Over the course of the past two school years, Dublin High School has had experiences with internally prompted DOS attacks. What does this mean? I am very confident stating that we had students that were hacking by way of bots pulling our network down with a good old fashion saturation of packets. This is troublesome for many high schools across the country. In my past three districts, we had students hacking into systems to sell grade changes, cause disruption prior to exams, and hack for the bragging rights.
This topic is prime for a very real and robust digital citizenship model. We had worked with various law enforcement agencies and had challenges in getting results due to a lack of precedent set for minors violating cyber security laws. In meetings with the high school, staff wanted to have a list of potential offenders and then remove their access to technology. My red flag- they would only add fuel to the fire. I proposed another approach which is as follows:
Ask the students involved in Leadership to begin a marketing and public relations campaign to stop bullying via hacking at the high school. Students created flyers and submitted their art for consideration. The video production department let students script, direct, and star in short videos on the topic with the soul message of “stop hacking”.
The campaign began in the late spring of 2016 and ran through the end of the school year. Posters created by the high school students are now on every classroom wall at the high school and at the district office. The first video has run a number of times at the high school during morning announcements.
The campaign being led by students for students is the most powerful way to instill change. Teachers that were initially concerned about the idea have since shared they have found it to be very effective as a delivery for messaging.
And since the beginning of the hacking campaign, I am happy to say we have had no internally prompted hocks occur at the high school as a result. It may not mean that they will stop altogether, but when it does begin, students will be empowered to address it with their peers. And you and I both know the students know exactly who’s hacking the system.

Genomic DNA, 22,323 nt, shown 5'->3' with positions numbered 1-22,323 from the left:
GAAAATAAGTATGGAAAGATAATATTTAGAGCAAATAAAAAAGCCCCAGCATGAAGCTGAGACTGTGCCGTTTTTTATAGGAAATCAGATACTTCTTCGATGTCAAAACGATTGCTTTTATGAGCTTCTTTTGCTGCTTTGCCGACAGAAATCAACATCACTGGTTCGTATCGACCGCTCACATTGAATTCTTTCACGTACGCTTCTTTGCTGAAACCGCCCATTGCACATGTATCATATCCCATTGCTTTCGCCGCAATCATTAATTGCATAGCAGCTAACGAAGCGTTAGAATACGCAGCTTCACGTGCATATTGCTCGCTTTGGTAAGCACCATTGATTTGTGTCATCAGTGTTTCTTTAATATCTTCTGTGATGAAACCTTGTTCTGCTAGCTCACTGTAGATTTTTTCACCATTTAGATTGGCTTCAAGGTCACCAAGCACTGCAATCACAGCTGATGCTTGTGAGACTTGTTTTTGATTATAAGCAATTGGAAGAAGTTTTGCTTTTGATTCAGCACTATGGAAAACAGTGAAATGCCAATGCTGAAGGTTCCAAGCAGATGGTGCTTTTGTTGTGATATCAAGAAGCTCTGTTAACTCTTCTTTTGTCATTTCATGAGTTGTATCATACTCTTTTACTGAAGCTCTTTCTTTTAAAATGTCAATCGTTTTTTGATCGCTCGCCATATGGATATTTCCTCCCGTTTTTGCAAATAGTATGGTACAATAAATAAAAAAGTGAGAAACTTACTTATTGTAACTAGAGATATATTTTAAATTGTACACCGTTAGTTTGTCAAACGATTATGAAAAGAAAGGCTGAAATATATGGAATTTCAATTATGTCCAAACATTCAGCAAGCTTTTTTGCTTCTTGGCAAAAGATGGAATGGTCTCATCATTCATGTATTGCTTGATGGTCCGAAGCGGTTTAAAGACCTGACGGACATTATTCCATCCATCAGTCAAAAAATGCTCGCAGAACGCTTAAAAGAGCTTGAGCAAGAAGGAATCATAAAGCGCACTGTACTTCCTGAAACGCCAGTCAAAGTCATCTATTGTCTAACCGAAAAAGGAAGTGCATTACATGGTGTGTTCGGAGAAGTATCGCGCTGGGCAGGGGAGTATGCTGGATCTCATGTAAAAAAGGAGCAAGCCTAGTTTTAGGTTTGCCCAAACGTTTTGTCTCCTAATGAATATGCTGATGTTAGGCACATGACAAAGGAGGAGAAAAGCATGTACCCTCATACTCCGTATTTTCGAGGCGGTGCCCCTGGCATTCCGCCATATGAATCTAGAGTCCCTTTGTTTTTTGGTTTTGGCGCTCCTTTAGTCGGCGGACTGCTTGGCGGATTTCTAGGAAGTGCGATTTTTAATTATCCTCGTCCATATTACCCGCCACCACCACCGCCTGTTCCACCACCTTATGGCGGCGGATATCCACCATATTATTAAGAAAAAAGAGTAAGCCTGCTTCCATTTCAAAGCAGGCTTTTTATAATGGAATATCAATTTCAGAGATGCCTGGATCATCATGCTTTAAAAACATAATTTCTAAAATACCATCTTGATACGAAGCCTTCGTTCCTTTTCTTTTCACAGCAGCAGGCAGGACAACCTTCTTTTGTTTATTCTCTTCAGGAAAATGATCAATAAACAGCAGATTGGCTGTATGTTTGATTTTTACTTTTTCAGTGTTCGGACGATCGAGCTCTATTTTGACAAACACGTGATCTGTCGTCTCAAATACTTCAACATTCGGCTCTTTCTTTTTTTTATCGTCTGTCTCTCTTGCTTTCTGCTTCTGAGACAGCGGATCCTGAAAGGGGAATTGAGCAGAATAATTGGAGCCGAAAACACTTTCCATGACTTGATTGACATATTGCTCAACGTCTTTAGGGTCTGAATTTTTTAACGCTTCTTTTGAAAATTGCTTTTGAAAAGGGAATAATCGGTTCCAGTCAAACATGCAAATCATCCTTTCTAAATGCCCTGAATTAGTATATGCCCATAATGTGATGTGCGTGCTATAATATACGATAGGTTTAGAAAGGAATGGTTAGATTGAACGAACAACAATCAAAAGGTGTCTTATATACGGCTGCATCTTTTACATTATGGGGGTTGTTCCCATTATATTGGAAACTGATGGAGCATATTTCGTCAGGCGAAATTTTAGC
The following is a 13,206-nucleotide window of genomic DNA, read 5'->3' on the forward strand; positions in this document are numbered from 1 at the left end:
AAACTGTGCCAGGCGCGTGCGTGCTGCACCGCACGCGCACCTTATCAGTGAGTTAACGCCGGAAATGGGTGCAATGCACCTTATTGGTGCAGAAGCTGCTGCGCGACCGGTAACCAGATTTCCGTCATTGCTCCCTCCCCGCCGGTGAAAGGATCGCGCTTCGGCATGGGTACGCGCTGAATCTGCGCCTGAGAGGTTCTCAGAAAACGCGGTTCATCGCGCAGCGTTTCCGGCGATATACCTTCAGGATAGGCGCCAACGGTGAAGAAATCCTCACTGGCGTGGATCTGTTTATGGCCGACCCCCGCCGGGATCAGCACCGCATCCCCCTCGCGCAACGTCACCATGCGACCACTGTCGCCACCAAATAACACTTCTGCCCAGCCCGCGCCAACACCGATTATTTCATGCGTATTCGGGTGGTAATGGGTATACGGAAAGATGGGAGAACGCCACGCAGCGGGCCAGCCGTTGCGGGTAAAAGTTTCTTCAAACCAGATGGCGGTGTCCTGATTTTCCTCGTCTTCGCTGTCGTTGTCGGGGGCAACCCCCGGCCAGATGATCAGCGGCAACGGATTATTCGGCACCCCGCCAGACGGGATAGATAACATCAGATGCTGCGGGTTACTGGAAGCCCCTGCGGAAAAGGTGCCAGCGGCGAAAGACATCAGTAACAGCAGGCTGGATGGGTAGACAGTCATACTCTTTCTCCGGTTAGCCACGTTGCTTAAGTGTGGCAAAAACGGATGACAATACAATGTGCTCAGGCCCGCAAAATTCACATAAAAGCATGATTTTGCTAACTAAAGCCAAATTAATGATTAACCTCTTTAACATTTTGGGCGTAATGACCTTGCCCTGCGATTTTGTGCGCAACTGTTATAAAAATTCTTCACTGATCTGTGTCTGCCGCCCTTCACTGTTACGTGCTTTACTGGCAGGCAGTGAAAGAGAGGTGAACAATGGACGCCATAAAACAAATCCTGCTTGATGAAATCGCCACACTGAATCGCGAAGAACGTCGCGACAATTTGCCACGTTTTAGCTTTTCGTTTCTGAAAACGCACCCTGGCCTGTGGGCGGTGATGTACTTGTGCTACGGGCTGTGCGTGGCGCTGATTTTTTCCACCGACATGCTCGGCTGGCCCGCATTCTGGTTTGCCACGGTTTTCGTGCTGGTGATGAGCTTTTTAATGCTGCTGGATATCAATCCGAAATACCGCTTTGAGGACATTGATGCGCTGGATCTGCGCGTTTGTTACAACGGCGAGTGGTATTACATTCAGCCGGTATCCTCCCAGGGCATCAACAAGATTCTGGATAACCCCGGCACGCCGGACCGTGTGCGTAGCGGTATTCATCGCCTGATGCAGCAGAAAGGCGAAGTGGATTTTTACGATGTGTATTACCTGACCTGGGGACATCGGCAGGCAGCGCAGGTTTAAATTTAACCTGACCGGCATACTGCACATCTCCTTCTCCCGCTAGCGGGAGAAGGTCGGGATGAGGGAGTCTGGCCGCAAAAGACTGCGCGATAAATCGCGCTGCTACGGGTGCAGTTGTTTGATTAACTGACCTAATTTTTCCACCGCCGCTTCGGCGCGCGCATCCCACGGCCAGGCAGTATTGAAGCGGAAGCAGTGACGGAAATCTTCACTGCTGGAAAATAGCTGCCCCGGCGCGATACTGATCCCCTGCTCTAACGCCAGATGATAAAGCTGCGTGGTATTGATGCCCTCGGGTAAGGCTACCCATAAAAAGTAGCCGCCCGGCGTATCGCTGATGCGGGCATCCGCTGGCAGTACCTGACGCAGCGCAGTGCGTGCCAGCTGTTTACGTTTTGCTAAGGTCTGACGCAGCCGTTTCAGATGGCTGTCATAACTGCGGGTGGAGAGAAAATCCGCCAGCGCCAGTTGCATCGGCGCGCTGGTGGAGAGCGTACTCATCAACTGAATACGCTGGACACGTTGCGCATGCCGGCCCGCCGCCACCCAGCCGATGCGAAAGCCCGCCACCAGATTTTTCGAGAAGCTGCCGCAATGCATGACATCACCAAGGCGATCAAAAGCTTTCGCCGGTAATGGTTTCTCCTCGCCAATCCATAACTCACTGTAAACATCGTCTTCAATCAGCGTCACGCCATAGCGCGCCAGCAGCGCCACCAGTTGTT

For the past 14 years, I have been supporting teachers in delivering digital citizenship professionally with their peers and to their students in their classrooms. Moving into the 2016-2017 school year, my plan is to do a student centered delivery of digital citizenship at all secondary campuses in the district. We have great teams of leadership students that want to make a difference on their campuses and we have Character Ed programs that will be great frameworks for the delivery of digital citizenship. I’m envisioning high school and middle school students visiting elementary schools and delivering the same type of digital citizenship concepts to the upper grade classrooms.
Commonsensemedia.org is the district adopted platform for digital citizenship and Dublin has reframed the name from digital citizenship to digital tattoo. The leadership students at the secondary level campuses will receive professional development on the topic and have conversations about the best way to deliver. Video, badging system, and collaboration opportunities are all on the table for consideration. My plan is to create space and time and allow the students to work out all the details. Everything student centered.